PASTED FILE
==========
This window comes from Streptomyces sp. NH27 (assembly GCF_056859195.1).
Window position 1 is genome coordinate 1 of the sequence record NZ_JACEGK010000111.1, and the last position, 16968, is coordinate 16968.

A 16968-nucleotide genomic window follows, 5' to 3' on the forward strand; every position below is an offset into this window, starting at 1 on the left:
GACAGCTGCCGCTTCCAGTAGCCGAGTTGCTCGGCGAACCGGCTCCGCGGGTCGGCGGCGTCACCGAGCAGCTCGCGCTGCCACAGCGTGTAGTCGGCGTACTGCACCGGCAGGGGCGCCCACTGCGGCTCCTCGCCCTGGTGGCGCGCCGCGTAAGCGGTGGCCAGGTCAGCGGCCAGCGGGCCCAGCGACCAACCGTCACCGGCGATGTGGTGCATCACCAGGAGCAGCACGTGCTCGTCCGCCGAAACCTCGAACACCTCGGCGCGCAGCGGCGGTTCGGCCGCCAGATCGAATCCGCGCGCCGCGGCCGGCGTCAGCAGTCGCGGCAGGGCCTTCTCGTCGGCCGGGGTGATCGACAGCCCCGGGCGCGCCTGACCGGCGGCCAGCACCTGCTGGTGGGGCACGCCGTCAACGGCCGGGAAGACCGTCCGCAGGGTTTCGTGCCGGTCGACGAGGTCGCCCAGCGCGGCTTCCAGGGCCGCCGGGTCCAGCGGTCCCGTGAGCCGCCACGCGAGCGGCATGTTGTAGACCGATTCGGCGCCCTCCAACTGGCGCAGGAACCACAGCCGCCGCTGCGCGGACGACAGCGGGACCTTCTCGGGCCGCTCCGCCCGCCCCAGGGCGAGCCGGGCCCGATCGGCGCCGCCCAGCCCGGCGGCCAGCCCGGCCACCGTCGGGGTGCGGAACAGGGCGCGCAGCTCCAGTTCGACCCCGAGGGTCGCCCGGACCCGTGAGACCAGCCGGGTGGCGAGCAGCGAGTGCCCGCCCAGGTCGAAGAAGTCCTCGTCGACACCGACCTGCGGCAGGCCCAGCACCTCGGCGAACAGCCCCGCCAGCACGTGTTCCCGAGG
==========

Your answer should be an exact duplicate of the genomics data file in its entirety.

This window comes from Streptomyces sp. NH27 (assembly GCF_056859195.1).
Window position 1 is genome coordinate 1 of the sequence record NZ_JACEGK010000111.1, and the last position, 16968, is coordinate 16968.

A 16968-nucleotide genomic window follows, 5' to 3' on the forward strand; every position below is an offset into this window, starting at 1 on the left:
GACAGCTGCCGCTTCCAGTAGCCGAGTTGCTCGGCGAACCGGCTCCGCGGGTCGGCGGCGTCACCGAGCAGCTCGCGCTGCCACAGCGTGTAGTCGGCGTACTGCACCGGCAGGGGCGCCCACTGCGGCTCCTCGCCCTGGTGGCGCGCCGCGTAAGCGGTGGCCAGGTCAGCGGCCAGCGGGCCCAGCGACCAACCGTCACCGGCGATGTGGTGCATCACCAGGAGCAGCACGTGCTCGTCCGCCGAAACCTCGAACACCTCGGCGCGCAGCGGCGGTTCGGCCGCCAGATCGAATCCGCGCGCCGCGGCCGGCGTCAGCAGTCGCGGCAGGGCCTTCTCGTCGGCCGGGGTGATCGACAGCCCCGGGCGCGCCTGACCGGCGGCCAGCACCTGCTGGTGGGGCACGCCGTCAACGGCCGGGAAGACCGTCCGCAGGGTTTCGTGCCGGTCGACGAGGTCGCCCAGCGCGGCTTCCAGGGCCGCCGGGTCCAGCGGTCCCGTGAGCCGCCACGCGAGCGGCATGTTGTAGACCGATTCGGCGCCCTCCAACTGGCGCAGGAACCACAGCCGCCGCTGCGCGGACGACAGCGGGACCTTCTCGGGCCGCTCCGCCCGCCCCAGGGCGAGCCGGGCCCGATCGGCGCCGCCCAGCCCGGCGGCCAGCCCGGCCACCGTCGGGGTGCGGAACAGGGCGCGCAGCTCCAGTTCGACCCCGAGGGTCGCCCGGACCCGTGAGACCAGCCGGGTGGCGAGCAGCGAGTGCCCGCCCAGGTCGAAGAAGTCCTCGTCGACACCGACCTGCGGCAGGCCCAGCACCTCGGCGAACAGCCCCGCCAGCACGTGTTCCCGAGG